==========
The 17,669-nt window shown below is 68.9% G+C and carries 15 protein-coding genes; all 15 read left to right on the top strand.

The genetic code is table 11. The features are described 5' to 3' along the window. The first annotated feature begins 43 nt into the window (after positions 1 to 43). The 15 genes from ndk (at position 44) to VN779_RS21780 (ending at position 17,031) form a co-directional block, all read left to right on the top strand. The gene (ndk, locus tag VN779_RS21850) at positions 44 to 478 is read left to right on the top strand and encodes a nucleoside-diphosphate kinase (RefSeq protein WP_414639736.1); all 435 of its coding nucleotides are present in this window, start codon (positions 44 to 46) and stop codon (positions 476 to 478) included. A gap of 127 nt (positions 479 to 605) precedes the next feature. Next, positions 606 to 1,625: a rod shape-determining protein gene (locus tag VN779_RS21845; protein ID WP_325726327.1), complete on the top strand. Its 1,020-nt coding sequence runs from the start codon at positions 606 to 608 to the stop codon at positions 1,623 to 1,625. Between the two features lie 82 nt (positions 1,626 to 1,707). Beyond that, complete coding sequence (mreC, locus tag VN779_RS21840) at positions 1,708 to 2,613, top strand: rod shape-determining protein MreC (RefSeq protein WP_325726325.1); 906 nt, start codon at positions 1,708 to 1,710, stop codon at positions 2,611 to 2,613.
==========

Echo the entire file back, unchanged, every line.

The 17,669-nt window shown below is 68.9% G+C and carries 15 protein-coding genes; all 15 read left to right on the top strand.

The genetic code is table 11. The features are described 5' to 3' along the window. The first annotated feature begins 43 nt into the window (after positions 1 to 43). The 15 genes from ndk (at position 44) to VN779_RS21780 (ending at position 17,031) form a co-directional block, all read left to right on the top strand. The gene (ndk, locus tag VN779_RS21850) at positions 44 to 478 is read left to right on the top strand and encodes a nucleoside-diphosphate kinase (RefSeq protein WP_414639736.1); all 435 of its coding nucleotides are present in this window, start codon (positions 44 to 46) and stop codon (positions 476 to 478) included. A gap of 127 nt (positions 479 to 605) precedes the next feature. Next, positions 606 to 1,625: a rod shape-determining protein gene (locus tag VN779_RS21845; protein ID WP_325726327.1), complete on the top strand. Its 1,020-nt coding sequence runs from the start codon at positions 606 to 608 to the stop codon at positions 1,623 to 1,625. Between the two features lie 82 nt (positions 1,626 to 1,707). Beyond that, complete coding sequence (mreC, locus tag VN779_RS21840) at positions 1,708 to 2,613, top strand: rod shape-determining protein MreC (RefSeq protein WP_325726325.1); 906 nt, start codon at positions 1,708 to 1,710, stop codon at positions 2,611 to 2,613.